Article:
The proposals are set out in the Taxation (Cross-Border Trade) Bill, which had its second reading in the House of Commons yesterday. The British Retail Consortium has raised concerns about the cashflow implications of the proposals.
"After Brexit imports of goods from EU member states will be treated in the same way as imports from other countries. Import VAT and any customs duties will be due at the time of the import. The import VAT should be recoverable from HMRC by retailers and manufacturers who will be making vatable supplies, but there will be a cashflow disadvantage as the business will have to pay the VAT when the goods are imported but will not be able to recover it until their next VAT return," said Steven Porter, a tax expert at Pinsent Masons, the law firm behind Out-Law.com.
Where goods are currently imported from another EU member state the business importing the goods accounts for 'acquisition tax' in its next VAT return. If it is going to be using the goods to make taxable supplies, perhaps by selling them to UK customers, or incorporating parts into a product to be sold to UK customers, it will reclaim the input tax in the same return and so will not have to make a VAT payment in respect of the acquisition, said Porter.
"After Brexit if imports from the EU are treated in exactly the same way as imports from countries outside the EU, there will be cashflow disadvantages for retailers and manufacturers, which could flow through into increased prices for UK consumers," Porter said.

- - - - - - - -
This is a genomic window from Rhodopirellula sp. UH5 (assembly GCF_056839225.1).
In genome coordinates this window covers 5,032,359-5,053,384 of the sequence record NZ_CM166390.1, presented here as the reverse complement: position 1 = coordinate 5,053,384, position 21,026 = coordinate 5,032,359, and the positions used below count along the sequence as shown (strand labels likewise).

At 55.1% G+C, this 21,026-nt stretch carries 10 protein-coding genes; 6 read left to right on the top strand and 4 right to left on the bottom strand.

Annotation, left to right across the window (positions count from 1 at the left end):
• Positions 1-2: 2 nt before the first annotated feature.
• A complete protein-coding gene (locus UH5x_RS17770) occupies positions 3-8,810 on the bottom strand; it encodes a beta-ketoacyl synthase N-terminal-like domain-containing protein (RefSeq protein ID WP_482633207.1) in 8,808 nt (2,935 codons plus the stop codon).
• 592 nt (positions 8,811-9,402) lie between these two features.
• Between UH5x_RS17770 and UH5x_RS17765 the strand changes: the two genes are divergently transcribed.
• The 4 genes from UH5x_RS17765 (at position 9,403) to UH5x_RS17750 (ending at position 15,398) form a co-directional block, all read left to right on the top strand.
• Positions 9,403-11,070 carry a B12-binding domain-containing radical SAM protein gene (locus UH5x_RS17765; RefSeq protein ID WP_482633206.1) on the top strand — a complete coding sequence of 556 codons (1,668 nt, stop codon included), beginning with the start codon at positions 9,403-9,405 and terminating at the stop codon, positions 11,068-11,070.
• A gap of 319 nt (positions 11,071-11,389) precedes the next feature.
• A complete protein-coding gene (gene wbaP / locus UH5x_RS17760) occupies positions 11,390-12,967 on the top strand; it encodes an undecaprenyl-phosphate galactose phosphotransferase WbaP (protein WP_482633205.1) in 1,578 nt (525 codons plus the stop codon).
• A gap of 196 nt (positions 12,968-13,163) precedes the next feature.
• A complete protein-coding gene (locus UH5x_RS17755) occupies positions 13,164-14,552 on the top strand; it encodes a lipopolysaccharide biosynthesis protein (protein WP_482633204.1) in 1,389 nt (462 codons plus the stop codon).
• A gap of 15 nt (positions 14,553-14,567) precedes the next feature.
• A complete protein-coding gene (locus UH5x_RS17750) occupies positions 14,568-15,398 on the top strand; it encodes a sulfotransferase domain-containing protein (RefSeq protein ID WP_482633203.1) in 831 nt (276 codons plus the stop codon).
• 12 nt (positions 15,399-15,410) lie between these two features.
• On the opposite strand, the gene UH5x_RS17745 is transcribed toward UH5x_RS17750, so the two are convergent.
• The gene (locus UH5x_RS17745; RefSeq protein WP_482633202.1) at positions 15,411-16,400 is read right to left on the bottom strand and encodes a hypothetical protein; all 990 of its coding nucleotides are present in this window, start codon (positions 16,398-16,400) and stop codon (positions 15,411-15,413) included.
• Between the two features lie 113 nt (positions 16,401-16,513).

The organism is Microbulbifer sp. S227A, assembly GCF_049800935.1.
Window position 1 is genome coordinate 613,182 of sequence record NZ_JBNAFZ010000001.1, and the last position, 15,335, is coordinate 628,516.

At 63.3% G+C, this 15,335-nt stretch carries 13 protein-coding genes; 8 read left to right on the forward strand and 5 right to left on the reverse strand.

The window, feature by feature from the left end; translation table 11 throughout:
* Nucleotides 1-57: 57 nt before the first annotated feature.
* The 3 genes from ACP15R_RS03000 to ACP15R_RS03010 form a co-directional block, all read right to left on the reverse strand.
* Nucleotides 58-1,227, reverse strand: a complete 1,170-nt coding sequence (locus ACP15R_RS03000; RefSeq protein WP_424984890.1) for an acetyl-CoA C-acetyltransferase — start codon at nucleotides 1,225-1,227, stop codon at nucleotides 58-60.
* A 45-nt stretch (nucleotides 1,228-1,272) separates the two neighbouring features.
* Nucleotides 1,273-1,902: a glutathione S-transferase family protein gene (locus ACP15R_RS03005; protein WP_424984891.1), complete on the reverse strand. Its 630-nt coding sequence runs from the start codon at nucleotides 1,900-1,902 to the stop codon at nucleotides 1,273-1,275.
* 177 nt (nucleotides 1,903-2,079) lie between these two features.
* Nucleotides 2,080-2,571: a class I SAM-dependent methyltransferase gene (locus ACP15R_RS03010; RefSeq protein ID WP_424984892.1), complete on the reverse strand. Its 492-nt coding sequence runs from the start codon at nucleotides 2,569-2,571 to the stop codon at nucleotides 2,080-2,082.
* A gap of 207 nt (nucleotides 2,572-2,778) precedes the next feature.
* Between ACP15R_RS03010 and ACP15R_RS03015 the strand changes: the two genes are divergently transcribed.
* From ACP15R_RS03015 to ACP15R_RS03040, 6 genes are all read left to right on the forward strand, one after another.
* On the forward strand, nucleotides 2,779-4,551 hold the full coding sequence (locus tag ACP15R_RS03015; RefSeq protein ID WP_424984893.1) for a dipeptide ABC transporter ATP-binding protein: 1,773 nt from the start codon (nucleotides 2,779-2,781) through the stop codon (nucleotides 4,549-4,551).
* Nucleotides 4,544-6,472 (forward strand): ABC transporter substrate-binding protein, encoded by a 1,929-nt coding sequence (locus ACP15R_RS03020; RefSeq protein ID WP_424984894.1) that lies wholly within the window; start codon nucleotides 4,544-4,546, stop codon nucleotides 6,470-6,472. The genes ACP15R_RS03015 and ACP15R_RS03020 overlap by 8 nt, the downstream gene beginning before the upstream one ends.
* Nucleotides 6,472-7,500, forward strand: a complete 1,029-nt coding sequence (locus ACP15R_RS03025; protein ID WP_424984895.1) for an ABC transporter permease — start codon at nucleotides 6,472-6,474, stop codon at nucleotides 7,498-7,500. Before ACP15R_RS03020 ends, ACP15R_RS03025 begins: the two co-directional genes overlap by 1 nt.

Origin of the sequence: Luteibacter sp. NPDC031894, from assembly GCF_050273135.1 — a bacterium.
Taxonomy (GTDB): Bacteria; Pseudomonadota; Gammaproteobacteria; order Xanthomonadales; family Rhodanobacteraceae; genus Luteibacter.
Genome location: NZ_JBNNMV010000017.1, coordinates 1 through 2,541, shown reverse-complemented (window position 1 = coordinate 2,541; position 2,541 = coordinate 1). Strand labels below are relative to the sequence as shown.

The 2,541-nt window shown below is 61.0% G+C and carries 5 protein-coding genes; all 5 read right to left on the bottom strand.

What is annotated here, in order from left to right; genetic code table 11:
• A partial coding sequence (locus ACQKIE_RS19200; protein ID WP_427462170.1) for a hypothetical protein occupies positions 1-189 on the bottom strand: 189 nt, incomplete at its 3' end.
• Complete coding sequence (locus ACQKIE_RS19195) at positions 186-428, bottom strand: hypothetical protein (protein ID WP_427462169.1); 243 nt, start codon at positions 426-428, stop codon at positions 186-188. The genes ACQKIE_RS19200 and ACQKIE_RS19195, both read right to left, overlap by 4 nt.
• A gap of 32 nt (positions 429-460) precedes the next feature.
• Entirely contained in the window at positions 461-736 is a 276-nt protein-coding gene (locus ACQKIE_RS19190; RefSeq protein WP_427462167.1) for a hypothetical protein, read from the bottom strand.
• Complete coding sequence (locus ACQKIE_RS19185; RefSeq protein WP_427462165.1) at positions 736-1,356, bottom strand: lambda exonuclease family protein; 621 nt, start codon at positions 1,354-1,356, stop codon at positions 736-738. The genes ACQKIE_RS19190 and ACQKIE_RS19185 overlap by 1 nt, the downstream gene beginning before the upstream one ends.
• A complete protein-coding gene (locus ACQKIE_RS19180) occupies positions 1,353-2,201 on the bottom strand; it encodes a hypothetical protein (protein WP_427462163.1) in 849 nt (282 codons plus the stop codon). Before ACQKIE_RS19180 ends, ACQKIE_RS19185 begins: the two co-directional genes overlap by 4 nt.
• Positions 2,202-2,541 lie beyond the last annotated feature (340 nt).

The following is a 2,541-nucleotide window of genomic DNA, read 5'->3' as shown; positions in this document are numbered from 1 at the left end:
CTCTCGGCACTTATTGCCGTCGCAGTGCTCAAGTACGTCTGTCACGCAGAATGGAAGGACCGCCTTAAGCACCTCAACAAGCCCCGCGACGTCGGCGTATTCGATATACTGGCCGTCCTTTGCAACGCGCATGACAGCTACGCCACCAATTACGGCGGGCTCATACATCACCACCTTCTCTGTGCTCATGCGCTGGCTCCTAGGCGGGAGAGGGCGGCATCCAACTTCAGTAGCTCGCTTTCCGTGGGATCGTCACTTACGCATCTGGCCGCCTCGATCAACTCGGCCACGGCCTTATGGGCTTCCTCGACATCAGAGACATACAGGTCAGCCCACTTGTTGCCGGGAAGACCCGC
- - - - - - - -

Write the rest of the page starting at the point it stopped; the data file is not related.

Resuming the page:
Under the current system for importing goods from outside the UK, the import VAT has to be paid at the time that the goods pass through the port or airport. Arrangements can be entered into to defer the payment so that it is not paid immediately on import but is paid monthly by direct debit. However, obligations to HMRC must be secured by a guarantee from a bank, building society or insurance company.
In a briefing to MPs the British Retail Consortium said that the cost of importing goods from the EU would increase
"Liability for upfront import VAT will create additional cashflow burdens for companies, as well as additional processing time at ports and border entry points attached to the customs process," the British Retail Consortium said.
It said that costs would also increase if businesses had to take out bank or insurance backed guarantees in order to enter into deferment arrangements.
The Bill had its second reading in the UK parliament yesterday, where Treasury minister Mel Stride was pressed on the issue. He said that the Bill itself does not decide whether the VAT position will change, but it does allow for that possibility. The eventual position will depend on the outcome of the government and EU's Brexit negotiations, he said .
"[Nicky Morgan] is absolutely right to raise this issue, with which the government and the Treasury have sympathy," he said in parliament. "We do not want over 100,000 businesses to be disadvantaged in cash terms in the way she describes, so this is certainly something that we will be looking at closely going forward. The Bill itself does not prescribe any particular endpoint in this context. It will be for the government, after the passage of the Bill, to decide exactly where we wish to end up."
In the Budget statement last November, the government acknowledged that businesses currently benefit from postponed accounting for VAT when importing goods from the EU.
"The government recognises the importance of such arrangements to business due to the cash flow advantage they provide. The government will take this into account when considering potential changes following EU exit and will look at options to mitigate any cash flow impacts" it said in the Budget.